At Canucks' training camp, Rathbone emerging as an important figure

Watch as Dan Murphy and Iain MacIntyre discuss the two big off-season acquisitions for the Canucks in the likes of Oliver Ekman-Larsson and Conor Garland, and how much the team will rely on them for success this season.

ABBOTSFORD, B.C. – After playing with Adam Fox at Harvard, Jack Rathbone said everyone knew that his college defence partner was going to be special.

But, Rathbone added: “I think it'd be tough for us to call it that he was going to win the Norris in his second year in the league.”

At age 23, Fox won the Norris Trophy in June after a 47-point season with the New York Rangers.

Also surprising, Rathbone, a fourth-round draft pick who left Harvard a year after Fox did, made his National Hockey League debut last May with the Vancouver Canucks during his first season as a professional.

“I wouldn't say I surprised myself just because that was the goal that I set,” Rathbone, 22, said Friday. “But I think it's nice to be able to prove to yourself that you belong. That was something that I was pretty excited about going into those first few NHL games -- proving to myself that I belong and I can play in this league.”

Already an intriguing prospect, the dynamic Rathbone has become an important figure at the Canucks’ training camp in Abbotsford.

The absence from camp of unsigned free agent Quinn Hughes is giving Rathbone a slightly larger stage to show himself as he tries to build on his impressive eight-game NHL cameo at the end of last season. And his deployment beside Luke Schenn, the same rugged veteran who shepherded Hughes through his first few games as a Canuck in 2019, is suddenly a potential opening-night pairing due to the Travis Hamonic mystery.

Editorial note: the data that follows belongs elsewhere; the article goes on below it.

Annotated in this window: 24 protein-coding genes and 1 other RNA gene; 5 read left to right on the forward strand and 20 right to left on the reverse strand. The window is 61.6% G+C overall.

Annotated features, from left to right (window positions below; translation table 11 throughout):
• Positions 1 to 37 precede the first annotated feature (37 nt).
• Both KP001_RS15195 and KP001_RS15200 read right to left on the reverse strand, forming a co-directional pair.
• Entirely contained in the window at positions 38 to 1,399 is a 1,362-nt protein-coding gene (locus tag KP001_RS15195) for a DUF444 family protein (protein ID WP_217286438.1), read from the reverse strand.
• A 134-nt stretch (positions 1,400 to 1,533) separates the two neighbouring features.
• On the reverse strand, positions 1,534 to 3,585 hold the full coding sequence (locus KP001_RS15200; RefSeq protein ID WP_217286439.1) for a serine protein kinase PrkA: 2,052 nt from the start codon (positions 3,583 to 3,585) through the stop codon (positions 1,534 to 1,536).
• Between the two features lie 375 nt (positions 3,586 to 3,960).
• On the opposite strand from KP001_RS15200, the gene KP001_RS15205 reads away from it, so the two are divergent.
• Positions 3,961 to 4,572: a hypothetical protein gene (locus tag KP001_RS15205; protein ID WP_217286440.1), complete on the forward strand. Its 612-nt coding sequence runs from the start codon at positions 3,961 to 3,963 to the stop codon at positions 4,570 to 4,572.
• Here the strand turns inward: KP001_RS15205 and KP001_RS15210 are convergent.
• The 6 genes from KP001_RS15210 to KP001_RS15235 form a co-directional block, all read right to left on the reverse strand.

Expected to partner with Hughes on the right side of Vancouver’s defence, Hamonic is home in Manitoba for “personal” reasons, according to the Canucks. It’s unclear when the 31-year-old might join the team.

Partly out of necessity, Rathbone was fast-tracked to the NHL last season after amassing nine points in eight games as an American Hockey League rookie. It appears the Canucks need him now.

Even if Hughes re-signs, Rathbone is mature and talented enough to make the Vancouver roster on the third pairing, behind Hughes and Oliver Ekman-Larsson on the left side.

Rathbone said Thursday he has been asking Ekman-Larsson about tradecraft – little details about the NHL game that could help him. After his callup to the Canucks last season, Rathbone’s landlord was the uber-talented Hughes, who finished ahead of Fox in Calder Trophy balloting in 2020.

On the ice, Rathbone was mentored by Canuck Tyler Myers. The prospect practised all summer with his Boston-area training group that includes Stanley Cup-winning defenceman Ryan McDonagh and new Vancouver teammate Conor Garland.

Rathbone raved this week about Garland’s work ethic and determination and Fox’s hockey IQ. Interestingly, these are the same traits that have put Rathbone in a position to become an NHL regular. He appears to be a sponge, absorbing and utilizing what he is learning from the excellent hockey company he keeps.

“I got pretty tight with Hughesie last year, and I've kind of been picking OEL's brain a little bit here,” he said. “For me to grow as a player, it's fun for me to be around guys like that.